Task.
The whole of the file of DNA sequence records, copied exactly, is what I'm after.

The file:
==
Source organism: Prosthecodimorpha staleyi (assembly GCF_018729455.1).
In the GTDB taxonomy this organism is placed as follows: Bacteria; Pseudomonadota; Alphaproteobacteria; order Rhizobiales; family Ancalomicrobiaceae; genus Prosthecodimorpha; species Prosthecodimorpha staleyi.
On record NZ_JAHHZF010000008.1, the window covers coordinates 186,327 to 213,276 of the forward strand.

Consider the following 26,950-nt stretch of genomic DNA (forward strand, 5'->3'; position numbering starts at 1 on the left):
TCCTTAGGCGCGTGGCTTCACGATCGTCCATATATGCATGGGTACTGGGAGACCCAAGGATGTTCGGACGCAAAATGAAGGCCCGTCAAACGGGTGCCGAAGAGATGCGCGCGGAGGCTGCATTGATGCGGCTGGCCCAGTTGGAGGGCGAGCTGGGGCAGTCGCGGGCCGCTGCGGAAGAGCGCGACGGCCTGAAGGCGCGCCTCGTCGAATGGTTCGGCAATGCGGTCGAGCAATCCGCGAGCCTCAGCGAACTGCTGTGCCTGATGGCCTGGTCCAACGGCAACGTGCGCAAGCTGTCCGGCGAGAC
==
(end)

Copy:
Source organism: Prosthecodimorpha staleyi (assembly GCF_018729455.1).
In the GTDB taxonomy this organism is placed as follows: Bacteria; Pseudomonadota; Alphaproteobacteria; order Rhizobiales; family Ancalomicrobiaceae; genus Prosthecodimorpha; species Prosthecodimorpha staleyi.
On record NZ_JAHHZF010000008.1, the window covers coordinates 186,327 to 213,276 of the forward strand.

Consider the following 26,950-nt stretch of genomic DNA (forward strand, 5'->3'; position numbering starts at 1 on the left):
TCCTTAGGCGCGTGGCTTCACGATCGTCCATATATGCATGGGTACTGGGAGACCCAAGGATGTTCGGACGCAAAATGAAGGCCCGTCAAACGGGTGCCGAAGAGATGCGCGCGGAGGCTGCATTGATGCGGCTGGCCCAGTTGGAGGGCGAGCTGGGGCAGTCGCGGGCCGCTGCGGAAGAGCGCGACGGCCTGAAGGCGCGCCTCGTCGAATGGTTCGGCAATGCGGTCGAGCAATCCGCGAGCCTCAGCGAACTGCTGTGCCTGATGGCCTGGTCCAACGGCAACGTGCGCAAGCTGTCCGGCGAGAC